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US court finds cleric guilty of terror


A US federal court in New York City has found an Egyptian-born Islamic cleric guilty on charges of kidnapping and supporting terrorism around the world.

A jury of eight men and four women on Monday found Abu Hamza al-Masri, 56, guilty of all of the 11 charges against him, including kidnapping in connection with the 1998 abduction of 16 Western tourists in Yemen.

Prosecutors cited speeches and taped interviews to show that he conspired to aid terrorist organizations, including al-Qaeda. The former imam of a London mosque, whose real name is Mustafa Kamal Mustafa, has denied the charges, saying that he has never supported terrorists.

The former cleric was also accused of trying to set up a terrorist training camp in the western US state of Oregon in 1999. He is scheduled to be sentenced on September 9 and the verdict could carry a possible life sentence.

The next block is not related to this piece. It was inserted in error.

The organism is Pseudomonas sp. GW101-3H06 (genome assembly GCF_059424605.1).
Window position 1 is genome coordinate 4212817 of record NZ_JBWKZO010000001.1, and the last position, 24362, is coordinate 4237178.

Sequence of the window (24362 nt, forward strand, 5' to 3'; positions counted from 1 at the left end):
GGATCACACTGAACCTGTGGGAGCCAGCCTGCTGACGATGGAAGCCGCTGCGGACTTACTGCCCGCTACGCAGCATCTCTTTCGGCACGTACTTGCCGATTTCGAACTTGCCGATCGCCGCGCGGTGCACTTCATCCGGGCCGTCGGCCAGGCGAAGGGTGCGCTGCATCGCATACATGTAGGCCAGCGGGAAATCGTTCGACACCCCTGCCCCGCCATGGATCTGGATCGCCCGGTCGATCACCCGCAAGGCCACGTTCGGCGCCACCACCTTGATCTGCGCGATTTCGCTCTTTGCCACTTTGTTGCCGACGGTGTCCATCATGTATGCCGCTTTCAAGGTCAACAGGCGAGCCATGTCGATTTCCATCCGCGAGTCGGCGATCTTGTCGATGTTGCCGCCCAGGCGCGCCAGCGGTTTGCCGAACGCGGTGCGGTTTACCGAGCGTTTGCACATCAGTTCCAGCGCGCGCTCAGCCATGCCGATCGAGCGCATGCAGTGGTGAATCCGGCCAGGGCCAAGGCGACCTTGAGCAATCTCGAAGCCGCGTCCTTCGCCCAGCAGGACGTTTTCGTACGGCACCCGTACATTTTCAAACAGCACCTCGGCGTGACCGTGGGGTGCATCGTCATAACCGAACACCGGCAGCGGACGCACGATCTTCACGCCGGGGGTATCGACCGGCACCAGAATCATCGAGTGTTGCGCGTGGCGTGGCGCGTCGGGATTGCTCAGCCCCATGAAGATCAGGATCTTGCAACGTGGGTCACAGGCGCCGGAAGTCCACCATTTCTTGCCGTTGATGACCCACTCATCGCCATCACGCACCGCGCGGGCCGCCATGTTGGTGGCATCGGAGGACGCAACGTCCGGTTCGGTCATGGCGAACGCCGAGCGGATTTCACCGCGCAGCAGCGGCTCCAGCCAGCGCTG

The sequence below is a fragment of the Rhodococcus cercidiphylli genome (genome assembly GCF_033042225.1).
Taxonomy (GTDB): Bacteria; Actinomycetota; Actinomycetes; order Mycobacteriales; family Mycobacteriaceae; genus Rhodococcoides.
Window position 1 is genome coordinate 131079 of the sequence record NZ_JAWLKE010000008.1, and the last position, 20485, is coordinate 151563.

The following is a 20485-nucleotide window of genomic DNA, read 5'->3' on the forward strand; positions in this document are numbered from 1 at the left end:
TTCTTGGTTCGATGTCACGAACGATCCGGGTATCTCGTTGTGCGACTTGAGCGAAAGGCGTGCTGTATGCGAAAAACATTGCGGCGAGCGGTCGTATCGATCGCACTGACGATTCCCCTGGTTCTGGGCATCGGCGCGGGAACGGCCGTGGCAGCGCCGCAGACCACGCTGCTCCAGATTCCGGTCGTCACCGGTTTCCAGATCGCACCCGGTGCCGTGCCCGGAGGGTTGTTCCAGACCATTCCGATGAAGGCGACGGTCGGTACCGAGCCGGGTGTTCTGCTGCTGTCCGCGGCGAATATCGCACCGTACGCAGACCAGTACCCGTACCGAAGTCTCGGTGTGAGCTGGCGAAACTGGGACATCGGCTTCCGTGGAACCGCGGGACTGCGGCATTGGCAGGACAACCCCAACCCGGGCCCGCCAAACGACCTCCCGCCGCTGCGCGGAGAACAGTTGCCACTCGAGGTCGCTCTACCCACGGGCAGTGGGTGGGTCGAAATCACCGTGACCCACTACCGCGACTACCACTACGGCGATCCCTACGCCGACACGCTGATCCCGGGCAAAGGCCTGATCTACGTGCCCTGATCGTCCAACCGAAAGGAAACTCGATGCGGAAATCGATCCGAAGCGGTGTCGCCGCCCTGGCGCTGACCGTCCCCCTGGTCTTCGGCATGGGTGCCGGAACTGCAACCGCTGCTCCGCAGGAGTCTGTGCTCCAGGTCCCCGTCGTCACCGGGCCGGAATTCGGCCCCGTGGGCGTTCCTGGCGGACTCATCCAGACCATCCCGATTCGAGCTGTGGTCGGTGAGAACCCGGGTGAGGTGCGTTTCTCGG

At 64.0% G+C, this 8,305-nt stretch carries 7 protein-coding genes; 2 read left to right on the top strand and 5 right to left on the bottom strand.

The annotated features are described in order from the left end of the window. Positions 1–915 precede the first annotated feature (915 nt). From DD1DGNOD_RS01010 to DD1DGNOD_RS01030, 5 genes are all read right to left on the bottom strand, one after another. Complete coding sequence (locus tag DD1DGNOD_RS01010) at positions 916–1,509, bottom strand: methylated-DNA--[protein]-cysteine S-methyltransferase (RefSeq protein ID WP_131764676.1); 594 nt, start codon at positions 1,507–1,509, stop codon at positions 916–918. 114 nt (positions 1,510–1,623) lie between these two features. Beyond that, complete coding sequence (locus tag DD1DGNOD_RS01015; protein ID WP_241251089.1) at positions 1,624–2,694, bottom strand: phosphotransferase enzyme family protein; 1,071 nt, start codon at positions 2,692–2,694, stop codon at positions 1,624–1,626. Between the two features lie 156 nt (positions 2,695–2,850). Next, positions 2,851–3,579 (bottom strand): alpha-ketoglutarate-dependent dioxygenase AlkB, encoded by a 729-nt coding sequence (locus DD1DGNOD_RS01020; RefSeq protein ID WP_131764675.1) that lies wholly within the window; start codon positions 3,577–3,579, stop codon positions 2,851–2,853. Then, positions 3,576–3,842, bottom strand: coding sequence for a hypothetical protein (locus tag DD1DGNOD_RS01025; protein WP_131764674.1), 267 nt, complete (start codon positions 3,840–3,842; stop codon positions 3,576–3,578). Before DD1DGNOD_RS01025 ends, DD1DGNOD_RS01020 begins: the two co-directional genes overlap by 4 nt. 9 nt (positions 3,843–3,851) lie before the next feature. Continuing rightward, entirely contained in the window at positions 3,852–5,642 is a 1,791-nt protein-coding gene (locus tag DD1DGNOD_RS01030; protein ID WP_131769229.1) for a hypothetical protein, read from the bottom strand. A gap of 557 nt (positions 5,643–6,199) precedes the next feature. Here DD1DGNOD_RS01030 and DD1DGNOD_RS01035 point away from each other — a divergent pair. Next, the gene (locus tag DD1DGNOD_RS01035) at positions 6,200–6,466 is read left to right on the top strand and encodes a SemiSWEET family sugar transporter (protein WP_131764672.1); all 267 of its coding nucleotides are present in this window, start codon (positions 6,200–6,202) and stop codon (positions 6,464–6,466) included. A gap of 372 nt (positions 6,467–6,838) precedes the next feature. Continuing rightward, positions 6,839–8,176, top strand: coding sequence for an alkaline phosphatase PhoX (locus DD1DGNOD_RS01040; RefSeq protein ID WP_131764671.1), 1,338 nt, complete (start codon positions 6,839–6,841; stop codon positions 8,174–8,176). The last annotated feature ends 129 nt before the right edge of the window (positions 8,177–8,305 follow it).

Abu Hamza, who lost both hands and the sight in one eye during an accidental explosion in Pakistan two decades ago, was arrested in 2004 in Britain at Washington’s request and sentenced by a British court to seven years in prison for preaching racial hatred. He was extradited to the US in October 2012.

Abu Hamza’s attorney, Jeremy Schneider, says the court ruling was a disappointment. Schneider dismissed the ruling as a “quantity of irrelevant evidence,” and argued that his client was being tried for “his words in general, not his deeds.”

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